threat or weakness.
Our different languages, cultures, customs and traditions
as well as geographical spread are all special ingredients
to the melting pot that is South Africa.
Most importantly, we are united in our quest for a
better life. We may differ in methods used in achieving
a better life for all, and would probably differ with
regards to the tally of what has been achieved in the
last 10 years, but that does not mean we should differ
with regard to the objectives. Building a better South
Africa and improving the quality of life of all our
people should be what drives us all.
We have come this far, and still have a long way to
go before we can say that all our goals have been achieved.
But we must acknowledge that we have made a good beginning.
Honourable Members, our democracy has gone through
a lot of trials and tribulations in the first decade.
It has passed all the tests, which is another reason
for us to celebrate.
One of these tests is the investigation of the Deputy
President by the National Directorate of Public Prosecutions.
This test has indicated the extent to which our democracy
has deepened, and how, contrary to the views of so-called
opinion makers who are saying the investigation has
weakened democracy, it has actually proven how strong
and mature our democracy has become.
It is only in a mature democracy where a Deputy President
of a country would be investigated, without any interference
or attempt to stop the investigation by Government or
the Deputy President himself.
In some established democracies, high office is protected
and incumbents are granted immunity. In our country,
all are equal before the law. We have never questioned
these principles; we respect them and abide by them.
The Deputy President has not interfered with the investigation,
and has taken appropriate steps within the law and his
rights to seek redress regarding the outcome of the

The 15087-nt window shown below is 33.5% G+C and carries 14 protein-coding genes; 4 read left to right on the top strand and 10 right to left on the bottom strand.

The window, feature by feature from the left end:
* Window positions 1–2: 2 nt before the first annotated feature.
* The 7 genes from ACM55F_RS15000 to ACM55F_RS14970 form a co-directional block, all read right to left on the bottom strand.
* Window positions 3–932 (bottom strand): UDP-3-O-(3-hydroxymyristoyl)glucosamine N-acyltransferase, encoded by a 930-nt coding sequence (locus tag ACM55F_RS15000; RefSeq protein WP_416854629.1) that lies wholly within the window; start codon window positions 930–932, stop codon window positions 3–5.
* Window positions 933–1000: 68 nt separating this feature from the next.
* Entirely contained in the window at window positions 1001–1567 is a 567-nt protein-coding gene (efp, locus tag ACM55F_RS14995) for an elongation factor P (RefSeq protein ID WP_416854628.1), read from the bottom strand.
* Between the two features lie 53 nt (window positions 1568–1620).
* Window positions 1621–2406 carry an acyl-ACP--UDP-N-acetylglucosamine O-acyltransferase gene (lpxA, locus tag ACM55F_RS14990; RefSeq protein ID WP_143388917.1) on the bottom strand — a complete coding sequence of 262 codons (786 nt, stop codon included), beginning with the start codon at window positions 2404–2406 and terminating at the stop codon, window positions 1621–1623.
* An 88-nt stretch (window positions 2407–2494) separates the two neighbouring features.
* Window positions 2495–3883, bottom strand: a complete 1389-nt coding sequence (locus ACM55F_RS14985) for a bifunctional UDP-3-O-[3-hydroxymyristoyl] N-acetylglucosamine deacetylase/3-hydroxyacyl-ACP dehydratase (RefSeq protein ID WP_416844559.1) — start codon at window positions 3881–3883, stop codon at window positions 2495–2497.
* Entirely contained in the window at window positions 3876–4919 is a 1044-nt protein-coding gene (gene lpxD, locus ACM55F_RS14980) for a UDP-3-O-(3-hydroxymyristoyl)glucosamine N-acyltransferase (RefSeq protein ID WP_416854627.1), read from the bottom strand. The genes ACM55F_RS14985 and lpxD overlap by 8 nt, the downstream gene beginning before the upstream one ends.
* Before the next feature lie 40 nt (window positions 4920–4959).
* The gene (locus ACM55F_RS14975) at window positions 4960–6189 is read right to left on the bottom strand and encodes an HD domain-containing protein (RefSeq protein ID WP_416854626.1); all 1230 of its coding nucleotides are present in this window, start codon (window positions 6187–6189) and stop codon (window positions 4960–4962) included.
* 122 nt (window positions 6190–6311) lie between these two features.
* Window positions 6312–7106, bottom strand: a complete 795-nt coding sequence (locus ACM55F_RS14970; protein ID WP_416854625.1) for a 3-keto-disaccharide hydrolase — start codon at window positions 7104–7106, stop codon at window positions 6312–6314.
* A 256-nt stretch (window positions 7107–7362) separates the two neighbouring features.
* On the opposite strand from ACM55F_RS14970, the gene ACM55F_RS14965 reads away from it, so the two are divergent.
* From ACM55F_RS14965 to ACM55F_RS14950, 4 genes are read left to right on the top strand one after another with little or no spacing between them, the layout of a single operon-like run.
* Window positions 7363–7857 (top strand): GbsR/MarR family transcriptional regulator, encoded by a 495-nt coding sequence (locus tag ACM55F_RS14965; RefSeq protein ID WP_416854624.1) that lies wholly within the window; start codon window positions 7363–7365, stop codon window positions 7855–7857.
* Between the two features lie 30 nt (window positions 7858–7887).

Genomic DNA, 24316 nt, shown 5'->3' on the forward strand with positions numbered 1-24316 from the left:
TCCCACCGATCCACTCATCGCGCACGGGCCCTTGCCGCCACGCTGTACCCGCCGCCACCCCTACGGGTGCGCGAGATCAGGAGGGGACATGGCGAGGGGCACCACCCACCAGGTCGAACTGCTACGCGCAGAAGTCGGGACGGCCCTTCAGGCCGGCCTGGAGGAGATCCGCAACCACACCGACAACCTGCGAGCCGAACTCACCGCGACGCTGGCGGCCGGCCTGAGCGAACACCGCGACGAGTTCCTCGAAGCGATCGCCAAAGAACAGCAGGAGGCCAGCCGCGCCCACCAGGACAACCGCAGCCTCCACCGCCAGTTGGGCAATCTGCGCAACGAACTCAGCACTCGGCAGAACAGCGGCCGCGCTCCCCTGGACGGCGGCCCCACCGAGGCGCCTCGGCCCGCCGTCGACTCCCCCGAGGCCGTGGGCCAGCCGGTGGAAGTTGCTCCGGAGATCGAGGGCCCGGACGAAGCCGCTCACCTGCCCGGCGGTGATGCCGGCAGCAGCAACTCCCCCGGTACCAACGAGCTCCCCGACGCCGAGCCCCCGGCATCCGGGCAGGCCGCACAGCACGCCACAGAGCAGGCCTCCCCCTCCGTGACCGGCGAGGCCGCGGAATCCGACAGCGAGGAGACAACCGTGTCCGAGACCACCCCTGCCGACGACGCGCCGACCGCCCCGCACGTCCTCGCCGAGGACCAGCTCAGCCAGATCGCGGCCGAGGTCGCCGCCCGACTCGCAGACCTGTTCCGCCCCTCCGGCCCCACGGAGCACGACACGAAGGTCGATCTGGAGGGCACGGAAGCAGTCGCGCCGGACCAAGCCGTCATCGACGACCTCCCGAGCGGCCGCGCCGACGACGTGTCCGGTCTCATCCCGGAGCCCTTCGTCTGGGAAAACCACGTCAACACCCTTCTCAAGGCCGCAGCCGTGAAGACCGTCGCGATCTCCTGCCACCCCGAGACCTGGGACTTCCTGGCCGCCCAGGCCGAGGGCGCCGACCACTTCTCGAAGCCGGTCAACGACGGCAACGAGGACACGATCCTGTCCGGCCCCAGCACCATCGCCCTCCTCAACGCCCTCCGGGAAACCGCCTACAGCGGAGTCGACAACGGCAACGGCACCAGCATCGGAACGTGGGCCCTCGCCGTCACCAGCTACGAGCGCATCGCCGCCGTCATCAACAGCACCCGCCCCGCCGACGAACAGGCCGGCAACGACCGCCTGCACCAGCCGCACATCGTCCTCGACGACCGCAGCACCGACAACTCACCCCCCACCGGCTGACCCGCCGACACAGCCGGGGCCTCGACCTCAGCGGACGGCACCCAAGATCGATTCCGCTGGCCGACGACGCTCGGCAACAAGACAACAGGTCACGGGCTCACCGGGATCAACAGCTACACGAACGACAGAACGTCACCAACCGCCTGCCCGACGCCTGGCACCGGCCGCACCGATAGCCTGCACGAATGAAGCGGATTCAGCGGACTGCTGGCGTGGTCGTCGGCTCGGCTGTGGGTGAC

The investigation has been a test for other institutions
It has tested the maturity of state organs responsible
for investigations and the potential and capacity for
the abuse of power by individuals in these institutions.
It has also been a critical test for the media, whose
freedom we fought for, and which is enshrined in Clause
16 in the Constitution of our country.
The media is supposed to be an independent watchdog,
which does not and should not take sides in any conflict,
but seek to provide the public with information to allow
them to make up their own minds.
A professional media is supposed to remain true to
the ethics of
objectivity, fairness and balance and be open to all
sides of the story. The investigation has left many
questions, as to whether the media remained true to
these noble ethics, or whether it took a firm position
to vigorously support one party to the full, to further
The investigation has also been a test for political
parties, the extent to which they are prepared to assist
the democratic process constructively or whether they
choose to become "sound-bite" specialists,
swallowing any lead that they are given, to get media
The important outcome of this whole debacle is that
our democracy has so far not been shaken by it. It has
withstood the challenges because it is above individuals,
and is rooted on very strong foundations. This is what
opinion makers should be emphasizing.
This government should also be congratulated for adhering
to democratic principles and not being tempted to abuse
We are very proud to have inherited a priceless legacy
from the founding fathers and mothers of this new nation.
Let us treasure it and continue to build a prosperous
nation on the foundation of April 27, 1994.
I thank you.